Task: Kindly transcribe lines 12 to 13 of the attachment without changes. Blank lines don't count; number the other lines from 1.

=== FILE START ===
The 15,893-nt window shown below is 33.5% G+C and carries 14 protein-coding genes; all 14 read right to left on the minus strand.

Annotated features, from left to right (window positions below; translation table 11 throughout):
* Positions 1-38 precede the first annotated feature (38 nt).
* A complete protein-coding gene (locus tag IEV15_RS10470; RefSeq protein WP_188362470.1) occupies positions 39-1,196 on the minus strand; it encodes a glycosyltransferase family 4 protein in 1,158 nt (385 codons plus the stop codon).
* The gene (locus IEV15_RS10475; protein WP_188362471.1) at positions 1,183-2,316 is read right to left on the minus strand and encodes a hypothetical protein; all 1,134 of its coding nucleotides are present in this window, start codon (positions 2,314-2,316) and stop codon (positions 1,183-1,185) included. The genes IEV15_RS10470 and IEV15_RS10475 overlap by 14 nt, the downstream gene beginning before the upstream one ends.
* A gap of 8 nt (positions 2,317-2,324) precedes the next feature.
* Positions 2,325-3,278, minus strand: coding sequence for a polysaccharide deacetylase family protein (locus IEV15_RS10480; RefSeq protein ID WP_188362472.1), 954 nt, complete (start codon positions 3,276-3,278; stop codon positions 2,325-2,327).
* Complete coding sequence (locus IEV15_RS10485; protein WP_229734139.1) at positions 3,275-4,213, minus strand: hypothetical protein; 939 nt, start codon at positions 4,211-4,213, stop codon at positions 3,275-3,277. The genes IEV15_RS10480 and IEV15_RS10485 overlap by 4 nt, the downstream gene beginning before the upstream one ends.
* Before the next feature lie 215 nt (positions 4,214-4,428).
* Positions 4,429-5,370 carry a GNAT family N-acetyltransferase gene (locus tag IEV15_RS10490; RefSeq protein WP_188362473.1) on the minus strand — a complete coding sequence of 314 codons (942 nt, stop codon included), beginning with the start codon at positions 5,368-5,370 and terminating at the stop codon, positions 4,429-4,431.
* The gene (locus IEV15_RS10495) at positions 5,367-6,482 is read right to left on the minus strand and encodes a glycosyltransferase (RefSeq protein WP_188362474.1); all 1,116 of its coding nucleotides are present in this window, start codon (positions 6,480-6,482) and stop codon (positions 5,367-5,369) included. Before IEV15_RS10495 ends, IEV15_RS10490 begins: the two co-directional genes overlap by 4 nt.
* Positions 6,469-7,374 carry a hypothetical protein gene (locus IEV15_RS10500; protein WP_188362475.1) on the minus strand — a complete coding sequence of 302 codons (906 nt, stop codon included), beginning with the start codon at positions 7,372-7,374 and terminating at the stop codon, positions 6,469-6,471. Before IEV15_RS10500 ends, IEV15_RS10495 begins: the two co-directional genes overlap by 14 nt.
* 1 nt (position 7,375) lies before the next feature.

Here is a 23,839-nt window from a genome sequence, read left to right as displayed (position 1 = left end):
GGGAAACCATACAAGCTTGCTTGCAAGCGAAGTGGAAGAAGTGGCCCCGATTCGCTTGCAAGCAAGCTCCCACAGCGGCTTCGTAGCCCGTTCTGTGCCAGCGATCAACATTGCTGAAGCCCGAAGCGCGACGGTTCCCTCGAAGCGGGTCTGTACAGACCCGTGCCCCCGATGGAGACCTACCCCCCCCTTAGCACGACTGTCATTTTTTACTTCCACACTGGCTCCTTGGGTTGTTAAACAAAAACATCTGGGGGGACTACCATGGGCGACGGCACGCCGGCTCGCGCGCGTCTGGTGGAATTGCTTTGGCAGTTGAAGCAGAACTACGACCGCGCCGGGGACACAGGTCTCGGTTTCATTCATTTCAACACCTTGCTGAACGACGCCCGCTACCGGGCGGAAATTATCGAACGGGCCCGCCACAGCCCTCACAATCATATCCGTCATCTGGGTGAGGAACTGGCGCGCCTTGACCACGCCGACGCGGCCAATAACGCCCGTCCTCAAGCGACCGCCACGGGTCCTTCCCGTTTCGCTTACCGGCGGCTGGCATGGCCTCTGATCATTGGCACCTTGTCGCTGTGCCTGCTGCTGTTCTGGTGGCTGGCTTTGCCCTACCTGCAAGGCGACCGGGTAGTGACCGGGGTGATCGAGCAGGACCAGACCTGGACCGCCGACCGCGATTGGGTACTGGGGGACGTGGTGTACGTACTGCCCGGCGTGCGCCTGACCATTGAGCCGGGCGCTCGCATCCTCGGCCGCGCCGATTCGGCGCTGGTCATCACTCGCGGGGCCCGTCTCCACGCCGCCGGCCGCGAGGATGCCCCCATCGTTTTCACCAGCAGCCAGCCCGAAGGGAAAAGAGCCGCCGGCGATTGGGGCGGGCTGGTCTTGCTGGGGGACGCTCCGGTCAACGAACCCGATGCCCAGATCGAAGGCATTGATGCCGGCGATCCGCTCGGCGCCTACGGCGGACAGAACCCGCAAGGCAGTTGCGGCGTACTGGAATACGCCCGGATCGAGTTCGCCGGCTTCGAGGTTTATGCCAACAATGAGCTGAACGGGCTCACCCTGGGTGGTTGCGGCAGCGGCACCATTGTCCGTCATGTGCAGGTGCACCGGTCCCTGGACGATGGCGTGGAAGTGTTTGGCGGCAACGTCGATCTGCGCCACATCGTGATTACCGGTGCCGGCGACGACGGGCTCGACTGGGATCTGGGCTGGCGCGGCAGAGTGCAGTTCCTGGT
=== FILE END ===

* Positions 6,469-7,374 carry a hypothetical protein gene (locus IEV15_RS10500; protein WP_188362475.1) on the minus strand — a complete coding sequence of 302 codons (906 nt, stop codon included), beginning with the start codon at positions 7,372-7,374 and terminating at the stop codon, positions 6,469-6,471. Before IEV15_RS10500 ends, IEV15_RS10495 begins: the two co-directional genes overlap by 14 nt.
* 1 nt (position 7,375) lies before the next feature.